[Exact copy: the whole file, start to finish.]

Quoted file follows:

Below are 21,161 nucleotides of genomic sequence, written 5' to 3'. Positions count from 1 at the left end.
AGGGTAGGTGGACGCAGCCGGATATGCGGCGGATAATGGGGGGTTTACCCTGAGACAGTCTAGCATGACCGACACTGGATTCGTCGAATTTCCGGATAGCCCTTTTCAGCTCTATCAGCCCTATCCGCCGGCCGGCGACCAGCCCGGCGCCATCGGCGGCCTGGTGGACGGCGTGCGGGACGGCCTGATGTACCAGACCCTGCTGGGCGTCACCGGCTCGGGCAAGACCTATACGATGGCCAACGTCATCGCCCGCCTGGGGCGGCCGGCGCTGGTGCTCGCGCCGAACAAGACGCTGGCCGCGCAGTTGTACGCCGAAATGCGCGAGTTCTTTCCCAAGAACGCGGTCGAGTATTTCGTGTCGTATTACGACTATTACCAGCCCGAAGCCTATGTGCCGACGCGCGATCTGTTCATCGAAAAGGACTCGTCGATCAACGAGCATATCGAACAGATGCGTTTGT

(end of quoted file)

Below are 21,161 nucleotides of genomic sequence, written 5' to 3'. Positions count from 1 at the left end.
AGGGTAGGTGGACGCAGCCGGATATGCGGCGGATAATGGGGGGTTTACCCTGAGACAGTCTAGCATGACCGACACTGGATTCGTCGAATTTCCGGATAGCCCTTTTCAGCTCTATCAGCCCTATCCGCCGGCCGGCGACCAGCCCGGCGCCATCGGCGGCCTGGTGGACGGCGTGCGGGACGGCCTGATGTACCAGACCCTGCTGGGCGTCACCGGCTCGGGCAAGACCTATACGATGGCCAACGTCATCGCCCGCCTGGGGCGGCCGGCGCTGGTGCTCGCGCCGAACAAGACGCTGGCCGCGCAGTTGTACGCCGAAATGCGCGAGTTCTTTCCCAAGAACGCGGTCGAGTATTTCGTGTCGTATTACGACTATTACCAGCCCGAAGCCTATGTGCCGACGCGCGATCTGTTCATCGAAAAGGACTCGTCGATCAACGAGCATATCGAACAGATGCGTTTGT